Circa 2015, who are we? Are Americans, particularly men, metrosexuals? Are we pajama boys devoid of any outward manifestation of manhood other than second sexual characteristics? Do we no longer have the dignity, the decency to assume responsibility for the protection of women? Would the pathetic, pale non-females on that train with Seregi have done anything to protect children?
Forget for a moment, shared responsibility to protect the lives of individuals. What does it say about us when we are willing to allow criminal predators to do whatever they like? Remember, in this case, the criminals weren’t hiding their crimes. They weren’t taking pains to avoid being identified by witnesses. They were brazenly committing robbery and assault on a commuter train in the midst of multiple witnesses.
Failing to stop them, failing to so much as dial the police on ubiquitous smart phones gives the worst among us the ability to determine the boundaries of life. Robbery and assault amidst witnesses on a commuter train? No problem! That’s just daily life in DC. Let the criminals do whatever they please and maybe they won’t hurt us.
Criminals aren’t super beings. They are as vulnerable to well placed blows and joint locks as anyone. Their knees and elbows break as easily. Their throats crush as easily. Their eyes, testicles and vulvae are as easily damaged. They are as easily pierced by bullets.
Is this now true of all Americans, everywhere, or is this sickness of the corporate soul an artifact of urban life? Is this something we can blame on DC, Baltimore, Detroit or New York City under Democrat rule?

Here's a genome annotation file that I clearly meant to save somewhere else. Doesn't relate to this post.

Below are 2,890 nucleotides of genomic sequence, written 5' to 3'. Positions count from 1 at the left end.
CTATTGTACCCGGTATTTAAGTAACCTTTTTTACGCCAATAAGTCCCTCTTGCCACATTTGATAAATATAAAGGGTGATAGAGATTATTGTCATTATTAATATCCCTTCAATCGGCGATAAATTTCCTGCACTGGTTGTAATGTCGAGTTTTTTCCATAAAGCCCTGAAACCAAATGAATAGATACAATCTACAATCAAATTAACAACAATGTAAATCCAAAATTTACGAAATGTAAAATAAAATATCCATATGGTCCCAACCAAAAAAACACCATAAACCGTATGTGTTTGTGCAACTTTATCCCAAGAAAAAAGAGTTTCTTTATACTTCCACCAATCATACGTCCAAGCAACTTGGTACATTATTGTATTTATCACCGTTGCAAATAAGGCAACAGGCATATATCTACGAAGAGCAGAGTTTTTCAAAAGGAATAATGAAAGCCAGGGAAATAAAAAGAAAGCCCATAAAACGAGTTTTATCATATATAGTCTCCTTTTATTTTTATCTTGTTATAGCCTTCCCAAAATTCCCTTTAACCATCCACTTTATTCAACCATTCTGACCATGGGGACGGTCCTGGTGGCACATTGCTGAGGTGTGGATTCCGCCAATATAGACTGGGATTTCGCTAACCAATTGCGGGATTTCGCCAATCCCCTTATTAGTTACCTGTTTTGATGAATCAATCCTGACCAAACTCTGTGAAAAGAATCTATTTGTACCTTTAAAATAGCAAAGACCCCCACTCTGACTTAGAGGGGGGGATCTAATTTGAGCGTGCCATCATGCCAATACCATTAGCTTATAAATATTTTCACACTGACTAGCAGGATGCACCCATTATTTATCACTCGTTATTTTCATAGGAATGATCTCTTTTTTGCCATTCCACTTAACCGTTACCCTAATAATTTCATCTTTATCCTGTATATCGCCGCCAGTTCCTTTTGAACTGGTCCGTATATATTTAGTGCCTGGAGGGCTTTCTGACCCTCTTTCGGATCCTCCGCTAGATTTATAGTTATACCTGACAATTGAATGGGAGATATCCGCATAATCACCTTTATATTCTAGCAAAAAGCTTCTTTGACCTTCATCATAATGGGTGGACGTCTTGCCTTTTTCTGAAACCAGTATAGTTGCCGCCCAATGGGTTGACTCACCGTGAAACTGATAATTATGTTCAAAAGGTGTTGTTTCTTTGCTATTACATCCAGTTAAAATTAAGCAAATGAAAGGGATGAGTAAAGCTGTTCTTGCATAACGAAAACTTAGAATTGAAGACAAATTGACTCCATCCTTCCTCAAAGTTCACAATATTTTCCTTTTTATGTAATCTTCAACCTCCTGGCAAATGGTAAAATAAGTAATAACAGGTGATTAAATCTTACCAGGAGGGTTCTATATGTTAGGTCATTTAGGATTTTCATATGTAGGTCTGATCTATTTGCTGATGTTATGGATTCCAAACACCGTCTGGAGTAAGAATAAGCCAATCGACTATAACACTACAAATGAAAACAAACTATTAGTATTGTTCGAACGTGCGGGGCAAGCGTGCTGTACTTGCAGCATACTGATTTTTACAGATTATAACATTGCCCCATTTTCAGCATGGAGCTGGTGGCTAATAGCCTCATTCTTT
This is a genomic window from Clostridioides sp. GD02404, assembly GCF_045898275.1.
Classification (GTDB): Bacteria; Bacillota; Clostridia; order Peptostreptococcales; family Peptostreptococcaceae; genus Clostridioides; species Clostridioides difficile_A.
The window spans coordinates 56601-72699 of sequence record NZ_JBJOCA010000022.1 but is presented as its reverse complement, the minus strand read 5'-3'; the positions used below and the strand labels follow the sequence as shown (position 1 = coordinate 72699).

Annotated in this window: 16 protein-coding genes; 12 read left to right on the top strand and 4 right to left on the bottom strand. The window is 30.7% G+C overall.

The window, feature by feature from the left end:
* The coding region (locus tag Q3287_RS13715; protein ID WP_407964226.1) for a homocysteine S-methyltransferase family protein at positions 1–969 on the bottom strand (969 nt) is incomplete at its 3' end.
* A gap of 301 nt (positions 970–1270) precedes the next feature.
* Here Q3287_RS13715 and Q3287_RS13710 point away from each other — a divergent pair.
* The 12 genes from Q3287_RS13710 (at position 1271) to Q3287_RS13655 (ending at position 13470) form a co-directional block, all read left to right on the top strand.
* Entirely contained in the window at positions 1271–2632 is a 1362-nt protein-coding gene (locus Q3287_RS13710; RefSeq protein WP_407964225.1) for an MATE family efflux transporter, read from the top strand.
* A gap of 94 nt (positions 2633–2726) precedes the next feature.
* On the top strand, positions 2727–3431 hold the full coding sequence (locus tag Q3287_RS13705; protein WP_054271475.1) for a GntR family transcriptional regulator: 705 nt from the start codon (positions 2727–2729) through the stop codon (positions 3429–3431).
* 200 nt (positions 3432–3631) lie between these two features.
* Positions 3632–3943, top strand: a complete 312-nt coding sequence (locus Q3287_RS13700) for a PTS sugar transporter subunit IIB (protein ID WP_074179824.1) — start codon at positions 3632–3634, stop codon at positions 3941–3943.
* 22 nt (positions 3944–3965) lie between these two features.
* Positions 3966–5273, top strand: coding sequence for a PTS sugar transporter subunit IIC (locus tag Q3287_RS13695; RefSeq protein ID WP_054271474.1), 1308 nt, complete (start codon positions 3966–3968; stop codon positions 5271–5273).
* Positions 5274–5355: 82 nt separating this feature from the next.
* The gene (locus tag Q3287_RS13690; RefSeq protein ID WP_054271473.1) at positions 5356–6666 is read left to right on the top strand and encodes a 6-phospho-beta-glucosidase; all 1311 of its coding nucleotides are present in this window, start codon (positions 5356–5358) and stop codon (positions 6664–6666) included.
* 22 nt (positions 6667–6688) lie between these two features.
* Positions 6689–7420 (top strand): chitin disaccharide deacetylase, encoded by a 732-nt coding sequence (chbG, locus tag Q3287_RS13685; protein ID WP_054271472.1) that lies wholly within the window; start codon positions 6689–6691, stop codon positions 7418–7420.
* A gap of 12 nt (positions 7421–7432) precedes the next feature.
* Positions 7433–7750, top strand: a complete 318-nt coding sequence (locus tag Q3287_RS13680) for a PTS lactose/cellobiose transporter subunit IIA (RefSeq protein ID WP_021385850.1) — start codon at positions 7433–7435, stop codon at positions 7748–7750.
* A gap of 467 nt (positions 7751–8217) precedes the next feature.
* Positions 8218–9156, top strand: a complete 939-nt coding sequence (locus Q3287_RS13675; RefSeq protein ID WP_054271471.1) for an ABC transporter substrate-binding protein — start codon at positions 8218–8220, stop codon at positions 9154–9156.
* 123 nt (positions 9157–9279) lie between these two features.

Hearing of the agonizing death of Kitty Genovese, my 15 year-old Texan teenagers have no doubt what they and their families would have done. As soon as they could have laid sights on her attacker, that attacker would have been dead or dying, bleeding out from multiple gunshot wounds. They and their families are armed–firearm ownership and use is unremarkable to them–and wouldn’t think twice about saving their own lives or the lives of others. A Texan failing to protect a woman wouldn’t be able to show his face in public thereafter.
I have no doubt: had a Texan been on that train with Seregi, her attackers would have been reduced to bleeding piles of semi-human refuse in short order. Texans, of course, are not the only Americans that would have come to her defense, but are they now a minority, a non-victim minority to be sure, but a minority nonetheless?
Seregi is now aware of the necessity of situational awareness, of the reality that anyone may be attacked, anytime, anywhere. She will now be able to fight back if necessary, and if she chooses. She is also aware that, at least in DC, she cannot rely on anyone else to protect her, even the police. They’re normally only around in time to draw the chalk outline on the pavement. Seregi’s attackers were at least sure the police weren’t around. They made a bet they didn’t have to fear anyone else, and they were right. It’s highly unlikely Seregi was their only victim.
It is the possibility that any American would not come to Seregi’s defense that speaks ill of us all, and perhaps–perhaps–explains in part our current sickness of the national soul.